The police, however, are just the beginning.
State law requires judges to release defendants on personal recognizance unless the judge or bail commissioner “reasonably” concludes that person is a threat or a flight risk. While blacks and Hispanics make up eight percent of the Hillsborough County population, they make up 16 percent of county arrests, and 27 percent of those who are locked up while awaiting trial.
Population numbers for those incarcerated in Hillsborough on charges other than drug, theft, and assault offenses are relatively small. Still, the common charges for which people of color are most over-represented while awaiting trial are criminal threatening, assault, and resisting arrest.
Gilles Bissonette, legal director at New Hampshire’s ACLU, said it’s not surprising the state’s numbers are similar to national trends. He cited decade-old research from The Sentencing Project, which ranked New Hampshire as having the 19th highest rate of incarceration among blacks, and the sixth highest rate among Hispanics. He called such disparities “very concerning,” and said, “It needs to be looked at in great detail by criminal justice leaders and politicians.”
“Being subjected to pretrial detention, particularly if the individual is low-income and committed a nonviolent offense, like a drug offense, it can cause job losses, evictions; it could cause issues with custody of children,” Bissonette said.
Because New Hampshire’s non-white population is increasing, Bissonnette said, the ACLU will be committing more resources to racial justice issues.
Administrative Judge Ed Kelly oversees the state’s circuit courts, where his job includes assuring consistency in the courts, while protecting judges’ discretion. Kelly said unlike some other states, New Hampshire doesn’t have a computer program designed to predict defendants’ risk levels and standardize bail practices, known as a “risk assessment tool.” Kelly said he tells the state’s 47 full and part-time Circuit Court judges to “strip away every conceivable bias that they may have,” whether it’s about people with addictions, poor people, or something else.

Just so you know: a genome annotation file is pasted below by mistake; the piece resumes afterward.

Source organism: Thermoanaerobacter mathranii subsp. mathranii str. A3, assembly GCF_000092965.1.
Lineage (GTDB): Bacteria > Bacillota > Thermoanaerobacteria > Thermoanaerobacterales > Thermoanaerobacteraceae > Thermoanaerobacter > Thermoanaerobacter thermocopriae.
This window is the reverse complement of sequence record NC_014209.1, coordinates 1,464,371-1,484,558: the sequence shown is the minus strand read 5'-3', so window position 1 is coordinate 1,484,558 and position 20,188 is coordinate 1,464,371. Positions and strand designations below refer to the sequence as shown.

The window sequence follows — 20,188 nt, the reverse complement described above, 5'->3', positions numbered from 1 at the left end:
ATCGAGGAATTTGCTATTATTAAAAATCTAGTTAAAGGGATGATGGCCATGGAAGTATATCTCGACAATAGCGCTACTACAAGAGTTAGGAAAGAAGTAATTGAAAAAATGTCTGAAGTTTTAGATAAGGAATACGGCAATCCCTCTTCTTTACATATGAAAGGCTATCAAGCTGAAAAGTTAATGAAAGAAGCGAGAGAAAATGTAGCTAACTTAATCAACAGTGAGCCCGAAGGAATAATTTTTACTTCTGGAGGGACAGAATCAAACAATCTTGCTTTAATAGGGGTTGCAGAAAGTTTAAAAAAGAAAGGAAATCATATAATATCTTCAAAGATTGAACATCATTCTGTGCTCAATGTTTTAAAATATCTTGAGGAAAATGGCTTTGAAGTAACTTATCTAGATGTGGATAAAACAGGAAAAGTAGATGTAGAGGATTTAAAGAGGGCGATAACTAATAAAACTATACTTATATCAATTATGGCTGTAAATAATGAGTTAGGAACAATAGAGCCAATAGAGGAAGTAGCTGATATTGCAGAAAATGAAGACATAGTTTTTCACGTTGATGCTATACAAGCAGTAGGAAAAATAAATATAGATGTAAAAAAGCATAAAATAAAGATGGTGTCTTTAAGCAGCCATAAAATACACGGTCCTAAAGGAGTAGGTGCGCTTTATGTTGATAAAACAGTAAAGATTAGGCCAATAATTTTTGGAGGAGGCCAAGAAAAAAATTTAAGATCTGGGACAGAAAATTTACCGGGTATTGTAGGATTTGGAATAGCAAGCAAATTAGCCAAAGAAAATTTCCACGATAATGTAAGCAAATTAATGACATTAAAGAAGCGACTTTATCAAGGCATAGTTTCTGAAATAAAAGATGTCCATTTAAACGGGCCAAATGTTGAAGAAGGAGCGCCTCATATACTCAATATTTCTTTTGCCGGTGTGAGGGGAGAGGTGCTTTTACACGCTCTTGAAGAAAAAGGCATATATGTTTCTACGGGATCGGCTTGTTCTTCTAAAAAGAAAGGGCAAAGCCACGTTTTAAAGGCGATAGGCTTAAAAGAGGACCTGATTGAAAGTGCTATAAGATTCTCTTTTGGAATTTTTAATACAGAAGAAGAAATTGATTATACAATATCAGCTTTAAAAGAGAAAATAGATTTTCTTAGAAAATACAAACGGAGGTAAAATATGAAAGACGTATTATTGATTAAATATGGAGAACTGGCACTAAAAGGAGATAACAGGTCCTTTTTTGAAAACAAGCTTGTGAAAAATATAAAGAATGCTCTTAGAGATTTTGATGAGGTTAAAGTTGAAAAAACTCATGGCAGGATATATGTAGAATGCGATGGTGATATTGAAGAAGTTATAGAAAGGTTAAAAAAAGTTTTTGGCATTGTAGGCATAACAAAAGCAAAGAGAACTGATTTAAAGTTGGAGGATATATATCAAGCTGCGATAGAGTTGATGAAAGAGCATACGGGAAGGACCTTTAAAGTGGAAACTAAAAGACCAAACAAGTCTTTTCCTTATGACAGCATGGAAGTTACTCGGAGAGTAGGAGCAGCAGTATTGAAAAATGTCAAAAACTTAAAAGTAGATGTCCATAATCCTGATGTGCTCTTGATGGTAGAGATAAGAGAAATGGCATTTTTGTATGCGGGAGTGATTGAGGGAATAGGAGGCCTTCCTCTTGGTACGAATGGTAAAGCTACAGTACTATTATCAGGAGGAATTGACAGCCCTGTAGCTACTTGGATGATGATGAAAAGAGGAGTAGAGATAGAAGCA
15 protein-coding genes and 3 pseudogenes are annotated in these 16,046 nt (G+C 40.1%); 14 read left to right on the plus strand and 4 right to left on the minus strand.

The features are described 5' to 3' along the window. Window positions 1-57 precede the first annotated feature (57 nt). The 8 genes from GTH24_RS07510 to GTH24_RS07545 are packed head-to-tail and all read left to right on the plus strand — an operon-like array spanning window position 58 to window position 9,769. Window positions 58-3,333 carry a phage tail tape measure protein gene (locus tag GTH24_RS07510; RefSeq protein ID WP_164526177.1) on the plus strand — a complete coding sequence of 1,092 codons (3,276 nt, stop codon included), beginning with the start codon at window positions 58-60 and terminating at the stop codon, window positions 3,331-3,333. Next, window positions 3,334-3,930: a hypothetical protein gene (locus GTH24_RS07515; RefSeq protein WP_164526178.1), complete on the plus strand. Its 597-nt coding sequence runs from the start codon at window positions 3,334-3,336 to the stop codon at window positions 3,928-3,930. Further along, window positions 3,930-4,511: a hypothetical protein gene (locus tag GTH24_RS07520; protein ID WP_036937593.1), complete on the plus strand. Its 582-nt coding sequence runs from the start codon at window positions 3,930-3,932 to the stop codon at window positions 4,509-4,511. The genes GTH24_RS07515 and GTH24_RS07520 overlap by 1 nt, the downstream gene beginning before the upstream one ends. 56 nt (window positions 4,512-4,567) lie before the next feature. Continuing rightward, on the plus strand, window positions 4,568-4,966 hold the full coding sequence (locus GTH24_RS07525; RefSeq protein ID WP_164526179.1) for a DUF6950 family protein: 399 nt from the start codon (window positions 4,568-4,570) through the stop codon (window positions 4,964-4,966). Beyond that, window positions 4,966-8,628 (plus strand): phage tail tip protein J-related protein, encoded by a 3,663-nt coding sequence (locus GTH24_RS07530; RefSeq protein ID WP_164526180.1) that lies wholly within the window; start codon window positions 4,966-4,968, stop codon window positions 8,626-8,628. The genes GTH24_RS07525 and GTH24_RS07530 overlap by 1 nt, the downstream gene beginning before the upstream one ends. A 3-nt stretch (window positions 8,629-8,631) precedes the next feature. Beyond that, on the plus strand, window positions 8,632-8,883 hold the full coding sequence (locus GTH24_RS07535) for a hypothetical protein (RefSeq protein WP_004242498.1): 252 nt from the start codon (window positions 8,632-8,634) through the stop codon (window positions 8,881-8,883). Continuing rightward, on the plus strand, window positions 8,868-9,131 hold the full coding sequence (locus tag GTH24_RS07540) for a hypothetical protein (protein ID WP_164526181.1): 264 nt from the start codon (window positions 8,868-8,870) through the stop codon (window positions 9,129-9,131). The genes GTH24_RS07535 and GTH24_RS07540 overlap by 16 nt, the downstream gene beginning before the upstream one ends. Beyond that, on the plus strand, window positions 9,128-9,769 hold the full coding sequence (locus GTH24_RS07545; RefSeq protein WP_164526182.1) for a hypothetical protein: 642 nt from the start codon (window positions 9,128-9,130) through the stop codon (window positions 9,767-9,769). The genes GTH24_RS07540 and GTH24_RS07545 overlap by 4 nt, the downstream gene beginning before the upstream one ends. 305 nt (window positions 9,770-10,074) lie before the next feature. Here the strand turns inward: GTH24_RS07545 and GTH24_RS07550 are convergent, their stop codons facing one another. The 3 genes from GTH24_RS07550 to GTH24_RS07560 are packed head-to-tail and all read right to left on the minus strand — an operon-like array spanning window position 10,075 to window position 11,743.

It’s been years, however, since judges have had any training on the matter. Kelly said that now that the issue is in the news – and because New Hampshire has many new judges -- he hopes to have more bias-training for judges.
There are efforts in New Hampshire to reduce inequities in the justice system.
- In addition to requiring more bias-training for judges, Kelly is considering bringing computer-based risk-assessment tools into practice. These are not a panacea, however. ProPublica has shown these tools can also be biased against blacks.
- New Hampshire does have a coordinator and committee dedicated to reducing contact between juveniles of color and the criminal justice system. Andrew Smith has spent the last five years working to reduce arrests and encourage diversion among justice-involved youth across the state. Over the last few years, he's had some unusual, quantifiable success reducing contact between kids of color and the justice system in Hillsborough County.
- In Nashua, police have had a particularly negative reputation among minorities in years past, according to NAACP officials. After a new chief was appointed in early 2015, however, officers and a committee of residents began meeting monthly to build trust.